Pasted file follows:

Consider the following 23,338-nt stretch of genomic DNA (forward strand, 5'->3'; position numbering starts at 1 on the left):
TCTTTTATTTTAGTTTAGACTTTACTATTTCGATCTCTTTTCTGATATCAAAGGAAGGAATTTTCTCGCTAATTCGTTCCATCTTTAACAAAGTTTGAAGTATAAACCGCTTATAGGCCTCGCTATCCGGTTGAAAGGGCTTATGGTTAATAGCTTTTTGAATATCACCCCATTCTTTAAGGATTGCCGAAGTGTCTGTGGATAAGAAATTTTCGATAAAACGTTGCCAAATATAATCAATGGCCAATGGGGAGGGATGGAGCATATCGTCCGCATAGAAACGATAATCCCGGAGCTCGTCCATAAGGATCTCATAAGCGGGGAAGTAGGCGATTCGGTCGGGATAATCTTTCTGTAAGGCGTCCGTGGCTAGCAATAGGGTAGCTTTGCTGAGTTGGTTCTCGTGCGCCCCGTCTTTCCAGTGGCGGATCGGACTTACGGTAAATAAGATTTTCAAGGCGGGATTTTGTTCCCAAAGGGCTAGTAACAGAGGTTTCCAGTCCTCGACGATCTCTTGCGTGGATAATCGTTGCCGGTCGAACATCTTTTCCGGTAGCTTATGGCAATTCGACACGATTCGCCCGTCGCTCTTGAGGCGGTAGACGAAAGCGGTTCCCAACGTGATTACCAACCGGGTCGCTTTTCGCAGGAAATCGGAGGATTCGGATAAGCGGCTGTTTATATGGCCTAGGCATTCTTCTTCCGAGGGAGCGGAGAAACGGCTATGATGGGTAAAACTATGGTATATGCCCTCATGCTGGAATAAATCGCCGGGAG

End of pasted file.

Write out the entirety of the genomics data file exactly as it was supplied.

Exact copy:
Consider the following 23,338-nt stretch of genomic DNA (forward strand, 5'->3'; position numbering starts at 1 on the left):
TCTTTTATTTTAGTTTAGACTTTACTATTTCGATCTCTTTTCTGATATCAAAGGAAGGAATTTTCTCGCTAATTCGTTCCATCTTTAACAAAGTTTGAAGTATAAACCGCTTATAGGCCTCGCTATCCGGTTGAAAGGGCTTATGGTTAATAGCTTTTTGAATATCACCCCATTCTTTAAGGATTGCCGAAGTGTCTGTGGATAAGAAATTTTCGATAAAACGTTGCCAAATATAATCAATGGCCAATGGGGAGGGATGGAGCATATCGTCCGCATAGAAACGATAATCCCGGAGCTCGTCCATAAGGATCTCATAAGCGGGGAAGTAGGCGATTCGGTCGGGATAATCTTTCTGTAAGGCGTCCGTGGCTAGCAATAGGGTAGCTTTGCTGAGTTGGTTCTCGTGCGCCCCGTCTTTCCAGTGGCGGATCGGACTTACGGTAAATAAGATTTTCAAGGCGGGATTTTGTTCCCAAAGGGCTAGTAACAGAGGTTTCCAGTCCTCGACGATCTCTTGCGTGGATAATCGTTGCCGGTCGAACATCTTTTCCGGTAGCTTATGGCAATTCGACACGATTCGCCCGTCGCTCTTGAGGCGGTAGACGAAAGCGGTTCCCAACGTGATTACCAACCGGGTCGCTTTTCGCAGGAAATCGGAGGATTCGGATAAGCGGCTGTTTATATGGCCTAGGCATTCTTCTTCCGAGGGAGCGGAGAAACGGCTATGATGGGTAAAACTATGGTATATGCCCTCATGCTGGAATAAATCGCCGGGAG